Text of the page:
Northern Ireland’s largest IT company, Allstate Northern Ireland (NI) was founded in 1998 to provide software development services and business solutions in support of its parent company, The Allstate Corporation, an American insurer. It now has offices in Belfast, Londonderry and Strabane and has grown to 2,200 employees.
But Keith Hudson, graduate recruitment consultant and on-campus liaison of the NI branch, identified a worrying gap which could, if ignored, jeopardise its future.
The backbone of Allstate NI was next generation IT talent, ensuring it thrived in a competitive and rapidly changing technological landscape. But there was a disconnect between Allstate and its potential graduate recruits.
Rather than cultivating new talent and developing relationships, Allstate had been taking a conventional approach to recruitment. Houston questioned how potential employees would know whether they were a good fit for the company if they hadn’t ever come into contact with it or its opportunities.
His answer was Insights, which took the form of a week-long voluntary programme designed for first year undergraduates. It exposed students to company culture and different business areas of Allstate, as well as helping them develop the skills needed for job applications. They had the opportunity to shadow programming teams, design apps and attend an assessment centre followed by an interview. Students received immediate feedback on their performance.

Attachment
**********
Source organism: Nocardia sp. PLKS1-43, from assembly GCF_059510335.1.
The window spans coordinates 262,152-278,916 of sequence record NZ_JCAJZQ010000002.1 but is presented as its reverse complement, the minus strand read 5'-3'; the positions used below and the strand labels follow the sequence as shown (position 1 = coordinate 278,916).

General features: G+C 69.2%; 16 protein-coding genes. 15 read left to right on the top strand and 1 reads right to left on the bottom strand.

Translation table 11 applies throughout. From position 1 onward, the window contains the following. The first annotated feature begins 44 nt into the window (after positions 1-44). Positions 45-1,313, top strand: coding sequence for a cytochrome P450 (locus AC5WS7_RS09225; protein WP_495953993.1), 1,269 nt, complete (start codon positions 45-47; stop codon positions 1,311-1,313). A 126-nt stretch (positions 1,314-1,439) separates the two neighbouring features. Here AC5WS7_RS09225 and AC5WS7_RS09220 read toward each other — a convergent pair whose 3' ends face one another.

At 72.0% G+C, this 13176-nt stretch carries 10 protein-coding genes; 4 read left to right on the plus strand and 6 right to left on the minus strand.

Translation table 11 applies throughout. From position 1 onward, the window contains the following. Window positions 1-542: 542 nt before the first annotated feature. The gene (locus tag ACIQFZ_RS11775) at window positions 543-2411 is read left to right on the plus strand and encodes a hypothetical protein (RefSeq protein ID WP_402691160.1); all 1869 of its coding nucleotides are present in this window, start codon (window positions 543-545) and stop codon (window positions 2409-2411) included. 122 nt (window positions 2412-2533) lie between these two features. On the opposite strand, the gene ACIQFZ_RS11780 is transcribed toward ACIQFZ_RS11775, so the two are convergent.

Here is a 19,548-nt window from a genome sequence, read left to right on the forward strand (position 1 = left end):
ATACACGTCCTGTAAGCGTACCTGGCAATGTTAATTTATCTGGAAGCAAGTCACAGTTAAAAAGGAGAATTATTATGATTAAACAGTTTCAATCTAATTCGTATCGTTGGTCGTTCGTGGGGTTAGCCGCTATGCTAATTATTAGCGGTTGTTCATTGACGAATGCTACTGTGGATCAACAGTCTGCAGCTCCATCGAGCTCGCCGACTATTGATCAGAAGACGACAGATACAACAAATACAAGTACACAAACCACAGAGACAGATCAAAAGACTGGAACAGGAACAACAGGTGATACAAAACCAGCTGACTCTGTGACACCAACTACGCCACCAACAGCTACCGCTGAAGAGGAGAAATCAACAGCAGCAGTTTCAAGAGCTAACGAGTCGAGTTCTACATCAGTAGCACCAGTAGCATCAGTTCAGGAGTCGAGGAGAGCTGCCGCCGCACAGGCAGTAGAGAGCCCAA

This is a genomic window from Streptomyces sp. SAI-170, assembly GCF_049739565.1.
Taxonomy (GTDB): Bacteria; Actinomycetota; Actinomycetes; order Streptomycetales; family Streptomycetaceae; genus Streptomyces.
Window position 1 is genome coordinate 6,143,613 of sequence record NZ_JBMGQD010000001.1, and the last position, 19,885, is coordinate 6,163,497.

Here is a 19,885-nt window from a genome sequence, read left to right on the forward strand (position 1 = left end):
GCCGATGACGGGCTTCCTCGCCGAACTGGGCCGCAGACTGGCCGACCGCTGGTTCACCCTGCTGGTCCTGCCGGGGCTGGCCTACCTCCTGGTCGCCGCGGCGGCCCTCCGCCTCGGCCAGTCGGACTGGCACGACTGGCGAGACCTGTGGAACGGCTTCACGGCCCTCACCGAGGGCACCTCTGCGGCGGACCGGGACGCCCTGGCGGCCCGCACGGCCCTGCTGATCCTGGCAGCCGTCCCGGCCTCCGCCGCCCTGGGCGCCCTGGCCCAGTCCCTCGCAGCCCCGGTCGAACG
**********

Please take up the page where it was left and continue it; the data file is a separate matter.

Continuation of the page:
Instead of being strangers to the company, potential recruits were able to discover Allstate – its culture, its employees and its mission – ahead of potential opportunities. Participants were assessed throughout and the top performers were invited for a 12-week internship at the end of their first year of study. Eighty per cent of them went on to undertake a one-year placement at the end of their second year. High performance during this year secured them a graduate position.
This creative recruitment overhaul has paid huge dividends for Allstate. Its brand is now well represented early on in academic life and relationships have been forged with universities across the country. Recruitment costs have been slashed and the company now has more than 200 student technologists whose progress is being tracked.
And the programme just keeps growing. The group’s parent company was so impressed by the scheme and the calibre of recruits that placements in Chicago are now also available. Additional funding has also allowed for 75 per cent more internships for 2018, offering students richer opportunities than ever before.